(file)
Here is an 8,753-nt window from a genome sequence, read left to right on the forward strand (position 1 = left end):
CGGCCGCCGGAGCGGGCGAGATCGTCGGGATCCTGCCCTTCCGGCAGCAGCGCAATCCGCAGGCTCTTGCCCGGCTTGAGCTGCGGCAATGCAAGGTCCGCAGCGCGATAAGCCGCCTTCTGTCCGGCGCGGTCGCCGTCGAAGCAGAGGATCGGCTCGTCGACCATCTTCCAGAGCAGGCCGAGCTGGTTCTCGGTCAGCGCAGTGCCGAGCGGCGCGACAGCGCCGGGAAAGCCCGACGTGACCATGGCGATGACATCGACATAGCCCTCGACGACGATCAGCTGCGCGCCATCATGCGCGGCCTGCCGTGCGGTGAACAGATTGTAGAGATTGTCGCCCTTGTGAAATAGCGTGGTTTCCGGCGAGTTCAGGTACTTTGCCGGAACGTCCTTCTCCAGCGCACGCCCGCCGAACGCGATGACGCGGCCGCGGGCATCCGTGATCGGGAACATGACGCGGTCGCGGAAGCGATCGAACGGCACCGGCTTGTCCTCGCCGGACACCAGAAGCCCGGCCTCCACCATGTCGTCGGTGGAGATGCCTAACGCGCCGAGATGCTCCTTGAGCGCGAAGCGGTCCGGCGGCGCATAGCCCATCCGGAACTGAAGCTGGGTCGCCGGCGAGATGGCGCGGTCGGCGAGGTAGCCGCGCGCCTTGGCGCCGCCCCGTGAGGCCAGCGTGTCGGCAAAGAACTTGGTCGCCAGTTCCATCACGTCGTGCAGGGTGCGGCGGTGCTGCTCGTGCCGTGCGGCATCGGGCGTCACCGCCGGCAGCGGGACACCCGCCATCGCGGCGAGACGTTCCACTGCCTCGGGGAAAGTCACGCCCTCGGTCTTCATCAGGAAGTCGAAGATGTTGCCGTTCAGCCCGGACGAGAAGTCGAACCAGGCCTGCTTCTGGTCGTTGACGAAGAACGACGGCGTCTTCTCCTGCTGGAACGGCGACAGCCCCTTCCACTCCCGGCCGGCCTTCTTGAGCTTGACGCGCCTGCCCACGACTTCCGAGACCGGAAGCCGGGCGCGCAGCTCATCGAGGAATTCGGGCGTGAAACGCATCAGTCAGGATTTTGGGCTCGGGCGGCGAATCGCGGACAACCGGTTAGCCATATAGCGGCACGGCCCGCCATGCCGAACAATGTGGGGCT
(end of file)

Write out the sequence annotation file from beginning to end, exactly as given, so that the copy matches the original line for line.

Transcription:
Here is an 8,753-nt window from a genome sequence, read left to right on the forward strand (position 1 = left end):
CGGCCGCCGGAGCGGGCGAGATCGTCGGGATCCTGCCCTTCCGGCAGCAGCGCAATCCGCAGGCTCTTGCCCGGCTTGAGCTGCGGCAATGCAAGGTCCGCAGCGCGATAAGCCGCCTTCTGTCCGGCGCGGTCGCCGTCGAAGCAGAGGATCGGCTCGTCGACCATCTTCCAGAGCAGGCCGAGCTGGTTCTCGGTCAGCGCAGTGCCGAGCGGCGCGACAGCGCCGGGAAAGCCCGACGTGACCATGGCGATGACATCGACATAGCCCTCGACGACGATCAGCTGCGCGCCATCATGCGCGGCCTGCCGTGCGGTGAACAGATTGTAGAGATTGTCGCCCTTGTGAAATAGCGTGGTTTCCGGCGAGTTCAGGTACTTTGCCGGAACGTCCTTCTCCAGCGCACGCCCGCCGAACGCGATGACGCGGCCGCGGGCATCCGTGATCGGGAACATGACGCGGTCGCGGAAGCGATCGAACGGCACCGGCTTGTCCTCGCCGGACACCAGAAGCCCGGCCTCCACCATGTCGTCGGTGGAGATGCCTAACGCGCCGAGATGCTCCTTGAGCGCGAAGCGGTCCGGCGGCGCATAGCCCATCCGGAACTGAAGCTGGGTCGCCGGCGAGATGGCGCGGTCGGCGAGGTAGCCGCGCGCCTTGGCGCCGCCCCGTGAGGCCAGCGTGTCGGCAAAGAACTTGGTCGCCAGTTCCATCACGTCGTGCAGGGTGCGGCGGTGCTGCTCGTGCCGTGCGGCATCGGGCGTCACCGCCGGCAGCGGGACACCCGCCATCGCGGCGAGACGTTCCACTGCCTCGGGGAAAGTCACGCCCTCGGTCTTCATCAGGAAGTCGAAGATGTTGCCGTTCAGCCCGGACGAGAAGTCGAACCAGGCCTGCTTCTGGTCGTTGACGAAGAACGACGGCGTCTTCTCCTGCTGGAACGGCGACAGCCCCTTCCACTCCCGGCCGGCCTTCTTGAGCTTGACGCGCCTGCCCACGACTTCCGAGACCGGAAGCCGGGCGCGCAGCTCATCGAGGAATTCGGGCGTGAAACGCATCAGTCAGGATTTTGGGCTCGGGCGGCGAATCGCGGACAACCGGTTAGCCATATAGCGGCACGGCCCGCCATGCCGAACAATGTGGGGCT